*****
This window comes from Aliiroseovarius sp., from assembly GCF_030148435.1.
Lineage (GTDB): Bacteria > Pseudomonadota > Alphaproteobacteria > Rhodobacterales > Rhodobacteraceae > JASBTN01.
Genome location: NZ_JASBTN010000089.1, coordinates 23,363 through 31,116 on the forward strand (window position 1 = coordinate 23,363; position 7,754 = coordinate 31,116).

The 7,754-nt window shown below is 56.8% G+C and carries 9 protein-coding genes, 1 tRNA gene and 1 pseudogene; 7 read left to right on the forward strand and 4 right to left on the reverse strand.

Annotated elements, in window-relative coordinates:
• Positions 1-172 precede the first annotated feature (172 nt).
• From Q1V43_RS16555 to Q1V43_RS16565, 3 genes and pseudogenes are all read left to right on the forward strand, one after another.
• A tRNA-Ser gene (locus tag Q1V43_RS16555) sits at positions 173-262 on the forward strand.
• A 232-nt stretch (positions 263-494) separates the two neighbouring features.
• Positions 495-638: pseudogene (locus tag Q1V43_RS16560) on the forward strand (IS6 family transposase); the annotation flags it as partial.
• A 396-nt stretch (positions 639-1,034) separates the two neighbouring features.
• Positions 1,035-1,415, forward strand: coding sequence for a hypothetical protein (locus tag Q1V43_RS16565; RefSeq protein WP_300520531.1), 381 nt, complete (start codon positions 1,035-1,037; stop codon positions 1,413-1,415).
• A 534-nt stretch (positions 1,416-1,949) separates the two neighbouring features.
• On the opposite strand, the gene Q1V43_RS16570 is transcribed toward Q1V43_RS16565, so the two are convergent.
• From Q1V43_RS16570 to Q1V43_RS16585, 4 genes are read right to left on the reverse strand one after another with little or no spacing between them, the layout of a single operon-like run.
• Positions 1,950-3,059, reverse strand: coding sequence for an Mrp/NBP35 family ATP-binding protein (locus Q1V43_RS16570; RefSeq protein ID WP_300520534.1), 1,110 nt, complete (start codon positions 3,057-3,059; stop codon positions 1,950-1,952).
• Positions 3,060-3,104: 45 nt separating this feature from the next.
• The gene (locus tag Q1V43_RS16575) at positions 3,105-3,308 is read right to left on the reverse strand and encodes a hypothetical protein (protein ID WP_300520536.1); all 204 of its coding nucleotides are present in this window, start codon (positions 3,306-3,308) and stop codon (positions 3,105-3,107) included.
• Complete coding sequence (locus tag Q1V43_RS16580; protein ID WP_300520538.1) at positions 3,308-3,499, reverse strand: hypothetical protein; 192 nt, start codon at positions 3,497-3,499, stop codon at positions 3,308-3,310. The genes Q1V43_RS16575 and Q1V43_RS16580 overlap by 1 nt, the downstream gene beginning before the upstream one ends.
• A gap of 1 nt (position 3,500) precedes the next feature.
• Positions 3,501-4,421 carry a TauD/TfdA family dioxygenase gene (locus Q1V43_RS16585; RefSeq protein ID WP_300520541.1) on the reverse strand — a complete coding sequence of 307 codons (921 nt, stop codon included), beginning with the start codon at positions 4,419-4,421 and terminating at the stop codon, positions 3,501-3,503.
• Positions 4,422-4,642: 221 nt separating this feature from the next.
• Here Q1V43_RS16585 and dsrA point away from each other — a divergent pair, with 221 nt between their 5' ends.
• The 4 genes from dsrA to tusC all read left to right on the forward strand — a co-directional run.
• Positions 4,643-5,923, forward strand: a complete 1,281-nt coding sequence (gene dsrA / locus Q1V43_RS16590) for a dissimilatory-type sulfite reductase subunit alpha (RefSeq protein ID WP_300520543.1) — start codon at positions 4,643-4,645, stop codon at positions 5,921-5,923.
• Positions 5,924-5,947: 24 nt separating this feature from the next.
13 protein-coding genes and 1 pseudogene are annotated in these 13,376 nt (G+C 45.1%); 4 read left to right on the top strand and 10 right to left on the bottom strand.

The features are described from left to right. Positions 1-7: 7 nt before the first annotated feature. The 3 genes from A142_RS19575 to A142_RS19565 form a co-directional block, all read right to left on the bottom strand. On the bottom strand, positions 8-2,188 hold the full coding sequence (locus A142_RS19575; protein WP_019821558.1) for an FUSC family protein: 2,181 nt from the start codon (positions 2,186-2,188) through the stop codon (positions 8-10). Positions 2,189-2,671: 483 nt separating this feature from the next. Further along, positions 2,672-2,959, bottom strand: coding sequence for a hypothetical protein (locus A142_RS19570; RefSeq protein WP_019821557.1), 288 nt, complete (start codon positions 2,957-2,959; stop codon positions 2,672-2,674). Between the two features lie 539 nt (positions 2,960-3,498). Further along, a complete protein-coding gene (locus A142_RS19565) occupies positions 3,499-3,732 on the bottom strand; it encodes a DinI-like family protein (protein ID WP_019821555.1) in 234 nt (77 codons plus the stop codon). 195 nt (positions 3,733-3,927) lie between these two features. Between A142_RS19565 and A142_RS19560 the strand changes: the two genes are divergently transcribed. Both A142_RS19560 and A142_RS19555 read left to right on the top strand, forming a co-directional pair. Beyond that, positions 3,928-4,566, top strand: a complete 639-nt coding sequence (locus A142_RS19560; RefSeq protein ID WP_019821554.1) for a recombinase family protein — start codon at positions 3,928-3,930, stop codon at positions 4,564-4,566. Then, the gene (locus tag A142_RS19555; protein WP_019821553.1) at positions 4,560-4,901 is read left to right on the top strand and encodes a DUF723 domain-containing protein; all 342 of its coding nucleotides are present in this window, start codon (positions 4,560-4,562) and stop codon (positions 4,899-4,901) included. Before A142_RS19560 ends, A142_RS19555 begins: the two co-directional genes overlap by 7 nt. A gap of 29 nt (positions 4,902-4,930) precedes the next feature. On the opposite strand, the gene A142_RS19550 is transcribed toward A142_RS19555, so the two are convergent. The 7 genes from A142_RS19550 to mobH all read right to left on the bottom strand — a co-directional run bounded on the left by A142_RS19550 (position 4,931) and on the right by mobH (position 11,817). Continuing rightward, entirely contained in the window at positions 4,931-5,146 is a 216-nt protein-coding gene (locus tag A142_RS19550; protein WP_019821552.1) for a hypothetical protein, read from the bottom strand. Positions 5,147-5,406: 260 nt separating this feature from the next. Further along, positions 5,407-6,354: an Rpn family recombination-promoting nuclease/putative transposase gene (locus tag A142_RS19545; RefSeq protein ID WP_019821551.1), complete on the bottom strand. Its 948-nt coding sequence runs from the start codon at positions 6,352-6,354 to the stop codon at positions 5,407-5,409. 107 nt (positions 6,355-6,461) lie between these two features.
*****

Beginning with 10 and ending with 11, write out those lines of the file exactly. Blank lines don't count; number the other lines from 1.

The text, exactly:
• Positions 495-638: pseudogene (locus tag Q1V43_RS16560) on the forward strand (IS6 family transposase); the annotation flags it as partial.
• A 396-nt stretch (positions 639-1,034) separates the two neighbouring features.